CLEARWATER: Emergency director hits the ground running

Editor’s note: This story first appeared in the March 30, 2017 print edition of The Times-Sentinel. To see stories like this sooner, subscribe for home delivery. Call 316-540-0500.


By Sam Jack

CLEARWATER – Last month, Scott Cooper was appointed Clearwater’s first-ever emergency services director, combining the roles of fire chief and EMS director into one full-time position.

He has been on the job for several weeks now and says he is enjoying the opportunity to work with a dedicated corps of volunteers that serve the two emergency departments.

“I think we’re all on the same page when it comes to providing the best service to citizens for the cheapest price,” he said. “We’re all working toward bettering our organization so that when that need for service comes, we’re the best we can be.”

Cooper has more than 30 years of public safety experience, including stints in New York, Texas, Florida, Kansas and, most recently, Tennessee. He holds multiple certifications in both the firefighting and paramedical fields.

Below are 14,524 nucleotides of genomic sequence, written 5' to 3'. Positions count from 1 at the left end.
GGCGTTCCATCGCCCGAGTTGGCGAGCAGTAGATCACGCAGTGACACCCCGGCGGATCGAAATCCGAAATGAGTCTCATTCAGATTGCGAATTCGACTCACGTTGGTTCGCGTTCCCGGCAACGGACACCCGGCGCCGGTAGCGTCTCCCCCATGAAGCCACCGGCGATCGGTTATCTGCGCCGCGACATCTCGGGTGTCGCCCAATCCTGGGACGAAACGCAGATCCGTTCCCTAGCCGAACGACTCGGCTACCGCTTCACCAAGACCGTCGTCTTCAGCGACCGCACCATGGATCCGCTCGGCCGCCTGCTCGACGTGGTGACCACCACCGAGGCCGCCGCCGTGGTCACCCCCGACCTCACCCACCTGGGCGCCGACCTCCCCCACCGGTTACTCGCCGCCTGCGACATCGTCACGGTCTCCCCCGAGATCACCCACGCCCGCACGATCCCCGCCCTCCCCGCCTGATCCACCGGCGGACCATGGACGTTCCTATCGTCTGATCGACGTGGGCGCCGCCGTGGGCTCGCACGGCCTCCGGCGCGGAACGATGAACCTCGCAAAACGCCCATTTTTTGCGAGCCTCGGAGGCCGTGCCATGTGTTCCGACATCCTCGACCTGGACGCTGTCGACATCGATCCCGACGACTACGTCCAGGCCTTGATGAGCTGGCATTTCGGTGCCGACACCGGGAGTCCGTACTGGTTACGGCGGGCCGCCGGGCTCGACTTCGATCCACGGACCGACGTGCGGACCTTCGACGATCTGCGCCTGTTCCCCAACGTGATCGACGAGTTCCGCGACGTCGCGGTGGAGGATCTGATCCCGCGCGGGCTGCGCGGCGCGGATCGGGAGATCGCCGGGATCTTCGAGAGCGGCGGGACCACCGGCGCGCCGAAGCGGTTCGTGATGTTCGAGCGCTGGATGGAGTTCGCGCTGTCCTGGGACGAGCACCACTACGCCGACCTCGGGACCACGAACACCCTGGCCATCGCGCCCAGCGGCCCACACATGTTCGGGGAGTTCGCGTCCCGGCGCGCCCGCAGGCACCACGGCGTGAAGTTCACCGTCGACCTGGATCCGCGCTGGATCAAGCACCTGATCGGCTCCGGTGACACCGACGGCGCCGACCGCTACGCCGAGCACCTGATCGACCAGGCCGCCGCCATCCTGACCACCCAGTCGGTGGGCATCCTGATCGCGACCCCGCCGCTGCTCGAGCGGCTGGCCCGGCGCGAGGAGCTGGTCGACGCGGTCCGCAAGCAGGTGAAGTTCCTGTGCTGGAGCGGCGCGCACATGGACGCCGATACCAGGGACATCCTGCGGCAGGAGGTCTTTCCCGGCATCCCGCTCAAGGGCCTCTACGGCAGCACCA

Having him on as a full-time employee will help both fire and EMS deal with a chronic shortage of staff during daytime business hours, when many volunteers are unavailable due to work. He will respond to all daytime requests for service, whether on the fire or EMS side, he said.

Cooper said another part of his role is to take the administrative burden off volunteer shoulders so that volunteers can focus on delivering services to their neighbors.

“Something I’m actively working on is recruitment and retention for the volunteers,” he said. “I think the volunteer-based (services) in Clearwater are essential. Ever since the beginning of the department in 1903, it’s been volunteer-based.”

Cooper invited the public to visit the fire department building, 305 W. Ross Ave., at 9 a.m. on Saturday, April 1, to watch volunteer firefighters practice using self-contained breathing apparatuses. A trailer from KU will be on site to facilitate the exercises.

“We have to be confident in our skills as far as wearing airpacks, negotiating tight spaces and different types of obstacles,” Cooper said. “That’s what is in the trailer. We’ll run everybody through it, see how they perform, and if there’s any weaknesses we need to address.”

The April 1 event would also be a good time for prospective volunteers to learn more about the emergency departments and meet current members, Cooper said. He urged people to consider volunteering.

“We’re looking for eager people to join us in our civic pride,” he said. “When the time comes to help out your neighbors, you don’t want to be the one standing on the sidelines; you want to be in there helping.”

Those with questions for Cooper can call him at 620-584-2816. In an emergency, always call 911.